Harley Quinn is having a renaissance moment, thanks to the DC Universe animated series and the upcoming Birds of Prey film starring Margot Robbie. But Harley continues to cut her teeth in comic books, and writer Jody Houser is more than happy to come along for the ride.
Gizmodo invited Houser to our studio at New York Comic Con last month to chat about her work on DC’s Harley Quinn & Poison Ivy, as well as adapting Stranger Things into a series of spinoff comics and diving into the world of Star Wars.
Gizmodo: Given how Stranger Things is such a big production for Netflix – it’s now going into its fourth season – what do you feel a comic book series brings to that?
Jody Houser: This is actually gonna be our third comic book miniseries that we’ve done. In the first one, we got to tell a familiar story from a different perspective – so we got to see everything that Will went through in the Upside Down, how he was the only one who made it out alive. In the first season, especially, he was just sorta the missing kid. He was sorta the object of the quest and this was the version of the story where he got to actually be the hero.
And then our second miniseries was a flashback that actually introduces some of the other kids in the program before Eleven. And our new miniseries coming out is called Into the Fire, and it takes a further look at some of those other kids, and it’s also gonna be the return of Eight.
Gizmodo: The creators of the show have built a big book of everything that’s coming out. So, how much freedom do you have within it to tell your own stories?
Houser: I mean, we’ve been given, actually, more freedom than I expected, honestly. Especially in terms of creating new characters from the program. Really the one restriction we got was we couldn’t use the number One. Other than that, any other number was up for grabs. I was able to put in a 9.5, cause there’s set of identical twins and one has powers and one doesn’t.
Gizmodo: I’m curious why you’re not allowed to do number One, particularly?
Houser: I mean, so am I. (laughs) That was just, sort of, the one note and it’s just like, “Hmm. I can’t wait to see what that’s all about.”
Gizmodo: There have been a lot of stories that have been told about Harley and Ivy together. Can you tell us where your series finds them and what their dynamic is like?
Houser: Okay, so the Harley Quinn and Poison Ivy miniseries actually takes place directly after Heroes in Crisis, and so a lot of the series is them, sort of, figuring out, you know, where they stand now. Ivy’s trying to sorta get back to herself because, you know, she grew back from a flower. That’s weird, you know, and she’s much more plant based than she was previously, so –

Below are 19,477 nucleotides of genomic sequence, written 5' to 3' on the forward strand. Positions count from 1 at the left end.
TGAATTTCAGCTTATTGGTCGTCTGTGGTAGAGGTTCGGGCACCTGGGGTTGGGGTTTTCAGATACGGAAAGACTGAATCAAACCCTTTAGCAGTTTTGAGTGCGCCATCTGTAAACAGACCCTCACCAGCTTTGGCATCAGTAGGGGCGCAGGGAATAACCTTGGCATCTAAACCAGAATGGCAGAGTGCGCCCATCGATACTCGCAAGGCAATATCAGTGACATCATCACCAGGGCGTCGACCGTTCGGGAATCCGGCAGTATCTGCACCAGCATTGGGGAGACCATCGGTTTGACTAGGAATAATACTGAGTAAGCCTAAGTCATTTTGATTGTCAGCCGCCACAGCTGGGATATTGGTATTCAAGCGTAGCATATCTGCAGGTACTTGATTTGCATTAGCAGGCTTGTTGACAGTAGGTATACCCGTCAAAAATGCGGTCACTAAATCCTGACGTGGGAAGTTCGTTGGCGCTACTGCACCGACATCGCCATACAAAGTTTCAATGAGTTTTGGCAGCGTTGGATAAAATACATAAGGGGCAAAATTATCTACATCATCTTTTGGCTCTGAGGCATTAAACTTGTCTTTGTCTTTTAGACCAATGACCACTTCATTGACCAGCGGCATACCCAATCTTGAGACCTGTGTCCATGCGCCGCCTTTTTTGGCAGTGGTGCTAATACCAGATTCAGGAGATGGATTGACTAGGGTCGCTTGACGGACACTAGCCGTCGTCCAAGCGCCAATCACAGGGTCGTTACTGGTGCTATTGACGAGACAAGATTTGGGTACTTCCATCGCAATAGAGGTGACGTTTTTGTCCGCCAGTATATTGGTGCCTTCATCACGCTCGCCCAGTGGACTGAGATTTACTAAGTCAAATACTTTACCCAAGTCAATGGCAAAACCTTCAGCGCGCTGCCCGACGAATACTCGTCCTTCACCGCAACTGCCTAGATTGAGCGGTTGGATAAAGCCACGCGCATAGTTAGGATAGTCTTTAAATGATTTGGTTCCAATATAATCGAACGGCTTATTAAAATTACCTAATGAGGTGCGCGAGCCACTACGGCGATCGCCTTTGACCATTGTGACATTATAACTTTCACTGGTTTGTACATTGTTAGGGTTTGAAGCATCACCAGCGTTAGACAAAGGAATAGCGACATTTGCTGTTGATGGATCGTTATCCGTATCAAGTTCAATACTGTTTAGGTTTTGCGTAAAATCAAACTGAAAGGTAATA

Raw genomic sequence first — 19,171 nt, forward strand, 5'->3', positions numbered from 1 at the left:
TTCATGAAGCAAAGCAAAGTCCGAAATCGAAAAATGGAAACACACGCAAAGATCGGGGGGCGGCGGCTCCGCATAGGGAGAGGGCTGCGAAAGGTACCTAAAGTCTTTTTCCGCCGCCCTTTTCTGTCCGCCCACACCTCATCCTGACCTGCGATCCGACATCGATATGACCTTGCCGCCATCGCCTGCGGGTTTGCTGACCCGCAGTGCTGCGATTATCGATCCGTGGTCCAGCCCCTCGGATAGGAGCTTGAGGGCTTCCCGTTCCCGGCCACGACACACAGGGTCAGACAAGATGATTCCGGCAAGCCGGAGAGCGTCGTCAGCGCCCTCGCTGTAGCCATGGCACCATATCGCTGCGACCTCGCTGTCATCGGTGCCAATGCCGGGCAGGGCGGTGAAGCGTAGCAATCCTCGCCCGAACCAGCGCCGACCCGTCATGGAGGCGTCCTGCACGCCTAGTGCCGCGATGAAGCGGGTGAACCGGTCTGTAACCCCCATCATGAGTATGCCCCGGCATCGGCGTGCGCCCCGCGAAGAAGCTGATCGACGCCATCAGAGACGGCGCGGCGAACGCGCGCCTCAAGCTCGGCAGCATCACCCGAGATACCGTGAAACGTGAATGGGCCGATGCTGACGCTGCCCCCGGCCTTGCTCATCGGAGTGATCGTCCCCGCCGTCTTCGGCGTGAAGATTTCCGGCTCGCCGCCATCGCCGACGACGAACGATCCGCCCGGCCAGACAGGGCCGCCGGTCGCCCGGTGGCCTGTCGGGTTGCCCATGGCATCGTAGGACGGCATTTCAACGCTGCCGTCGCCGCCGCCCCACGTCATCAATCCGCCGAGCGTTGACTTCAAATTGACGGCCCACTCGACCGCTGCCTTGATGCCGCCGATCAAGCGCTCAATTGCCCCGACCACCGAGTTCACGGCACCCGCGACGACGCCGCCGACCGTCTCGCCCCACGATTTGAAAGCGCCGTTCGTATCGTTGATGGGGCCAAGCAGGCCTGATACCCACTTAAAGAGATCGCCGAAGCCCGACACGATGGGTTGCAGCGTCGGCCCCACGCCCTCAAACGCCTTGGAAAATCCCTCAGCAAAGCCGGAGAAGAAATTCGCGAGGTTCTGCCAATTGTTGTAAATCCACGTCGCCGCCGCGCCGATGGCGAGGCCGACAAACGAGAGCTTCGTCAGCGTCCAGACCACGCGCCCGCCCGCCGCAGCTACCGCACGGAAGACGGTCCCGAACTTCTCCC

Even the quiet moments, too. There’s a scene in the first issue where they’re just sitting across from [each other at] the breakfast table, having a conversation, and she brought just so much emotion to it and that’s really where the whole journey for the two of them in this miniseries kicks off. So, it’s not as exciting as the big punch action scenes but, you know, if you can bring that sort of level of drama and emotion to those moments, I think that’s really where the stories grow out of.
Gizmodo: Which ones do you prefer to create, the quieter, more introspective moments, or the bigger action scenes?
Houser: I mean, I kind of like the quieter moments that then get interrupted by big action scenes and, you know, you always want to surprise the readers if you can. So if you get them really sucked into, like the sort of, quiet conversation and then boom! Something explodes! Or someone comes through a wall. You know, so you gotta throw the big punch in there, too.
Gizmodo: In your work on [Star Wars’] TIE Fighter you get to work with, you know, characters who are unequivocally a force for these horrible evils and you see things from that perspective. What has challenged you as a writer trying to craft characters that we’re meant to at least connect with on some level, while also being on the side of a horrifying Empire?
Houser: I mean, that’s the thing. It’s like you have to remember, you know, even if they maybe went into what they’re doing with the best intentions, they’re still on the wrong side. It’s like they may think they’re the heroes, but they’re not the heroes. Sort of showing different ways that people would think that the Empire was in the right even though they’re obviously completely wrong. But, you know, showing those perspectives because I think that’s sort of interesting stuff to play with.
Gizmodo: So, how do you bring your own personal voice into characters that have been around for so long that have had so many different versions and iterations come out?
Houser: I mean, I think all of us sort of have, almost like a composite image of a character in our mind. You want everything to feel cohesive even though it’s representing so many different creator voices.